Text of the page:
9. Thomaz, A. L., & Breazeal, C. (2008). Teachable robots: Understanding human teaching behavior to build more effective robot learners. Artificial Intelligence, 172, 716–737.CrossRefGoogle Scholar
  10. Wooldridge, M. (2000). Reasoning about rational agents. The MIT.Google Scholar
  11. Xu, Y., Ohmoto, Y., Okada, S., Ueda, K., Komatsu, T., Okadome, T., et al. (2010). Formation conditions of mutual adaptation in human-agent collaborative interaction. Applied Intelligence. doi:10.1007/s10489-010-0255-y.
  12. Xu, Y., Ohmoto, Y., Ueda, K., Komatsu, T., Okadome, T., Kamei, K., et al. (2008). Two-layered communicative protocol model in a cooperative directional guidance task. In The 7th international workshop on social intelligence design. Puerto Rico.Google Scholar
  13. Xu, Y., Ohmoto, Y., Ueda, K., Komatsu, T., Okadome, T., Kamei, K., et al. (2009a). A platform system for developing a collaborative mutually adaptive agent. In International conference on industrial, engineering & other applications of applied intelligent systems (IEA/AIE 2009). Lecture notes in computer science: Next-generation applied intelligence (Vol. 5579, pp. 576–585). Berlin: Springer.Google Scholar
  14. Xu, Y., Ueda, K., Komatsu, T., Okadome, T., Hattori, T., Sumi, Y., et al. (2009b). Woz experiments for understanding mutual adaptation. Journal of AI & Society, 23(2), 201–212.CrossRefGoogle Scholar
  15. Yamada, S., & Kakusho, K. (2003). IDEA: Interaction design for adaptation (in Japanese). Journal of Japan Society for Fuzzy Theory and Intelligent Informatics, 15(2), 185.Google Scholar
  16. Yamada, S., & Yamaguchi, T. (2004). Training AIBO like a dog. In The 13th international workshop on robot and human interactive communication (ROMAN-2004) (pp. 431–436). Kurashiki, Japan.Google Scholar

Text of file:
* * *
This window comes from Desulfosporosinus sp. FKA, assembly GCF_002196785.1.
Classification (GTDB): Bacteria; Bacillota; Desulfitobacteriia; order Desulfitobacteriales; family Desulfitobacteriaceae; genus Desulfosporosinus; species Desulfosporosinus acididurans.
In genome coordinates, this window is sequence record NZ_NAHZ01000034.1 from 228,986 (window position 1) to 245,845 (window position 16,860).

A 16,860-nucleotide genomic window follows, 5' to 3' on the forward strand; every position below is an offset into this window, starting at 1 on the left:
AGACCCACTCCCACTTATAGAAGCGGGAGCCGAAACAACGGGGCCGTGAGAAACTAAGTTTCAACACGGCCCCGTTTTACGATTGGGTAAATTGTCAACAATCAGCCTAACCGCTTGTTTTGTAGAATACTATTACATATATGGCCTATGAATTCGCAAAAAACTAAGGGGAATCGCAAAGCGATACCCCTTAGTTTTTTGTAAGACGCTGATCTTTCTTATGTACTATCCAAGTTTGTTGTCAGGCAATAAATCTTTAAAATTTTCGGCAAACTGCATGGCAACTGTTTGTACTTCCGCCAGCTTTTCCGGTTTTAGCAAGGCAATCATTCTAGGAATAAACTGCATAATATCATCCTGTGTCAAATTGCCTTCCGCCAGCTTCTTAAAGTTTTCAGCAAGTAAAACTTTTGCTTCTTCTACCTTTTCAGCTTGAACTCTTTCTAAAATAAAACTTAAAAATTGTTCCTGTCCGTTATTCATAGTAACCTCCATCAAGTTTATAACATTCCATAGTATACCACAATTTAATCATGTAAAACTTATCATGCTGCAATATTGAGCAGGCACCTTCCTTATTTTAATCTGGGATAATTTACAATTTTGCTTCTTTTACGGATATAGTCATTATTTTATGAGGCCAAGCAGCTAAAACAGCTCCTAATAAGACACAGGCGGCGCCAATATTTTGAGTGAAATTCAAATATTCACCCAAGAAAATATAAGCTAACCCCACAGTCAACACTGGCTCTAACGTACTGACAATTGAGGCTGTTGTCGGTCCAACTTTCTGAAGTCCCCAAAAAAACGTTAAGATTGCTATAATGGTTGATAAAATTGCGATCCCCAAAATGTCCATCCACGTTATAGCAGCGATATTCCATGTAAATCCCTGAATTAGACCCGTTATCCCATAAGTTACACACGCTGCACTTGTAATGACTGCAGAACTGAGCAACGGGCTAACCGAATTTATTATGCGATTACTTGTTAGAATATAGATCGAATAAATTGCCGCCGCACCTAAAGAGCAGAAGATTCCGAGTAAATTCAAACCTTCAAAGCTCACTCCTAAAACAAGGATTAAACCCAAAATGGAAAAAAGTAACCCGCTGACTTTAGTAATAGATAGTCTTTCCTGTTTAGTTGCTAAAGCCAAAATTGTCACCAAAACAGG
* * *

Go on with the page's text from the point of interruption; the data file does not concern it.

17. Yamada, S., & Yamaguchi, T. (2005). Mutual adaptation of mind mappings between a human and a life-like agent. Journal of Japan Society for Fuzzy Theory and Intelligent Informatics, 17(3), 289–297.Google Scholar
  18. Yamasaki, N., & Anzai, Y. (1995). Active interface for human-robot interaction. In IEEE International Conference on Robotics and Automation, 3, 3103–3109.Google Scholar

Copyright information

© Springer Science+Business Media, LLC 2010

Authors and Affiliations

  • Yong Xu
    • 1
  • Yoshimasa Ohmoto
    • 2
  • Kazuhiro Ueda
    • 3
  • Takanori Komatsu
    • 4
  • Takeshi Okadome
    • 5
  • Koji Kamei
    • 6
  • Shogo Okada
    • 2
  • Yasuyuki Sumi
    • 2
  • Toyoaki Nishida
    • 2
  1. 1.Division of Advanced Information Technology & Computer Science, Institute of EngineeringTokyo University of Agriculture and TechnologyKoganei-shiJapan
  2. 2.Graduate School of Informatics, Kyoto UniversitySakyo-kuJapan
  3. 3.Department of System SciencesThe University of TokyoTokyoJapan
  4. 4.International Young Researcher Empowerment CenterShinshu UniversityNaganoJapan
  5. 5.School of Technology and ScienceKwansei Gakuin UniversitySandaJapan
  6. 6.Advanced Telecommunications Research Institute InternationalSoraku-gunJapan

Personalised recommendations